We see the president’s critics clearly when they see Adolf Hitler when they see Donald Trump.
“If Trump tries to deport millions,” Keith Olbermann reasons, “logistics will eventually require opening Concentration Camps.” Van Jones, who juxtaposes Trump as a mass-movement leader with “a very bad history of that in Europe over the last century,” maintains of the president’s executive order vacating Obama-era global warming policies that “Trump may have just signed a death warrant for our planet.” Hitler biographer Ron Rosenbaum observes of the president’s rhetorical tactics, “The playbook is Mein Kampf.”
Does Trump find his marching orders from Russia today or Germany 75 years ago?
The lazy reduction ad Hitlerum lacks imagination, trivializes the Holocaust, and strikes as cheap. A Hitler does not come along every day. But a comparison to Hitler does. The failure, thankfully, of the many past knee-jerk Hitler comparisons to pan out should serve as an inoculation against future ones. But we forget the million Hitler comparisons. We can never forget Hitler. So, the comparisons keep coming without repercussions.
Associating the American president with the German Führer says more about the vulgarity of the people making the linkage than anything else. Aside from the major difference involving Hitler wiping out millions of people and Trump merely firing dozens of people on his reality program, the political aims of Nazism do not in any way resemble the president’s agenda.
The Nazi Party platform of 1920 demanded “the total confiscation of all war profits,” “profit-sharing in large enterprises,” “a law for expropriation without compensation of land for public purposes,” “the immediate communalization of the large department stores,” “the banning of juvenile labor,” and capital punishment for “usurers” and “profiteers.”
Put another way, the Third Reich exuded a murderous dislike for the likes of the profiteer-turned-president.
People surprised that the German fanatics advanced a socialist platform generally express surprise that Nazi comes to us as a portmanteau of national and socialist. The National Socialists flew a red flag for the same reasons the Soviet Socialists flew one. “There were the posters, always in red, the revolutionary colour, chosen to provoke the left,” Hitler biographer Alan Bullock notes about early Nazi propaganda, ending the factual observation with a questionable editorial point. They attached the term Volk to cars and newspapers and radios the way other socialist states use their version of people to modify just about anything. Like Coke and Pepsi fighting over the same market, Nazis and Communists battled because of their similarities, not their differences. “You and I,” Joseph Goebbels, recognizing this truth, wrote a Communist leader, “are fighting one another, but we are not really enemies.”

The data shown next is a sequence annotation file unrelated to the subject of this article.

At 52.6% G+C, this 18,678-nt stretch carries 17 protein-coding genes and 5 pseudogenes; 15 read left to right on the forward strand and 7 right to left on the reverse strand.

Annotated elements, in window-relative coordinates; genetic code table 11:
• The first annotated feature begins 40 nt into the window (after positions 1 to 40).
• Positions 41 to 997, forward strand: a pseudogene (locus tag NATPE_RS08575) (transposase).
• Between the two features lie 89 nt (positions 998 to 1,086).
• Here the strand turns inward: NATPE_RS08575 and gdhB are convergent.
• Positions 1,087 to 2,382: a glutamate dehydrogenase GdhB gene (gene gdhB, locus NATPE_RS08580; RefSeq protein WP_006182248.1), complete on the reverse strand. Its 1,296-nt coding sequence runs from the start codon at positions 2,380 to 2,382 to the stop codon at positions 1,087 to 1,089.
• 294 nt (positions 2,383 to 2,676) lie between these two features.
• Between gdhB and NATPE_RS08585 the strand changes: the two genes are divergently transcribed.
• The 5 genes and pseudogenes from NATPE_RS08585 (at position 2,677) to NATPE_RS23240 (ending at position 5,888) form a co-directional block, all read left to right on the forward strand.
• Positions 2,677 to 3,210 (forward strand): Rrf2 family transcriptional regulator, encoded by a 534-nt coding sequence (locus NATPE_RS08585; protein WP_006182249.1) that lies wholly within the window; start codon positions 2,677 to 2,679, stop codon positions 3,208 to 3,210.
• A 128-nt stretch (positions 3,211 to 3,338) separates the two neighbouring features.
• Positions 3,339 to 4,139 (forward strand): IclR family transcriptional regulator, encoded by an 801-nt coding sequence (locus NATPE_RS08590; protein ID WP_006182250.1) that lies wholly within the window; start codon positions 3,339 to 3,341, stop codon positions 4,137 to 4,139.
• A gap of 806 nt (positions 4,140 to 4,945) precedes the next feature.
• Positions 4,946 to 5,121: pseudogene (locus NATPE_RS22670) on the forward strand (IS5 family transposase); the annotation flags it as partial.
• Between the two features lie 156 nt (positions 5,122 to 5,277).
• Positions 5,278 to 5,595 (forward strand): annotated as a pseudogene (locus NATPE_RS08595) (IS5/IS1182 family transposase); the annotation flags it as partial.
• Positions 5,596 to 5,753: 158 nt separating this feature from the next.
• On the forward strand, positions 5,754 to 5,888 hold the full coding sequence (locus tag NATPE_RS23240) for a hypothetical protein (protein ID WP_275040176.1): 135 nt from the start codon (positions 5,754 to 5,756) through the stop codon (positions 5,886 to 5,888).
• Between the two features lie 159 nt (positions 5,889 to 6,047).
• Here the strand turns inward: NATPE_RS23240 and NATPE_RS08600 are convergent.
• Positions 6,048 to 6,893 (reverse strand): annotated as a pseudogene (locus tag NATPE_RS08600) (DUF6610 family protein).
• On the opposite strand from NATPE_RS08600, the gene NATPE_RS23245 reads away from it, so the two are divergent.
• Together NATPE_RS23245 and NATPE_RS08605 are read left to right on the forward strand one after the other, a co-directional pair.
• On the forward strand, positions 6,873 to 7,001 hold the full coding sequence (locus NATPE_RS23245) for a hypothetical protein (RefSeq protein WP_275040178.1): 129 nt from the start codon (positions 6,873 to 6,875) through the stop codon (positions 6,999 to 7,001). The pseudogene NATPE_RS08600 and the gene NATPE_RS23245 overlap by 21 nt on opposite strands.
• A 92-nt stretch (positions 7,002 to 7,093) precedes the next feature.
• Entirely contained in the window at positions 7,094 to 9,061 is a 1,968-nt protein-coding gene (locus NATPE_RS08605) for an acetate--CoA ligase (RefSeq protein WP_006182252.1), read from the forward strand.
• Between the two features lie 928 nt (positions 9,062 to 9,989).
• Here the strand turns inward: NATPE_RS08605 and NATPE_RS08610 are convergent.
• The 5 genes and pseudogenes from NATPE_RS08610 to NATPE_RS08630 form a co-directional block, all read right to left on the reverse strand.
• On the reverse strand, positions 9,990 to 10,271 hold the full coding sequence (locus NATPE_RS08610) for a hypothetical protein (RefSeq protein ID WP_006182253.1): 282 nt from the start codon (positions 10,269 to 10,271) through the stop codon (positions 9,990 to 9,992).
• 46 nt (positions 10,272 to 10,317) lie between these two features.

Barnard College Professor Sheri Berman, author of the forthcoming Democracy and Dictatorship in Europe: From the Ancien Regime to the Present Day, details the overlooked social ideology underlying Nazism in a new essay at Aeon.co:
Nazi Germany remained capitalist. But it had also undertaken state intervention in the economy unprecedented in capitalist societies. The Nazis also supported an extensive welfare state (of course, for ‘ethnically pure’ Germans). It included free higher education, family and child support, pensions, health insurance and an array of publically supported entertainment and vacation options. All spheres of life, economy included, had to be subordinated to the ‘national interest’ (Gemeinnutz geht vor Eigennutz), and the fascist commitment to foster social equality and mobility. Radical meritocratic reforms are not usually thought of as signature Nazi measures, but, as Hitler once noted, the Third Reich has ‘opened the way for every qualified individual – whatever his origins – to reach the top if he is qualified, dynamic, industrious and resolute’.
Largely for these reasons, up [until] 1939, most Germans’ experience with the Nazi regime was probably positive. The Nazis had seemingly conquered the Depression and restored economic and political stability. As long as they could prove their ethnic ‘purity’ and stayed away from overt shows of disloyalty, Germans typically experienced National Socialism not as a tyranny and terror, but as a regime of social reform and warmth.
As the writer acknowledges, the significance Nazism does not lie in its massive construction projects and social welfare policies, which more closely resemble New Deal programs than anything going on today. Hitler explaining, “National Socialism has as its historic task to create the new Reich and not to preserve the German States,” does not mean Americans jealous of states’ rights hit as the reincarnation of the German thugs. In other words, none of this — not Hitler’s vegetarianism, not his crusades against tobacco, not his belief in astrology — stands as Nazism’s essence.
Nazism remains alive as a debating brickbat more than seven decades after its demise because its leaders orchestrated the extermination of millions of people, invaded neighbors, and installed power in one man. Does any of this resemble Trump’s first hundred days?
Mein Kampf and The Art of the Deal read as two very different books. But their authors strangely strike strange persons as the same person. There’s something of the Big Lie in always finding a shiny-eyed guy in a Charlie Chaplin-mustache under the mask of presidents of the opposing party.
Notice to Readers: The American Spectator and Spectator World are marks used by independent publishing companies that are not affiliated in any way. If you are looking for The Spectator World please click on the following link: https://thespectator.com/world.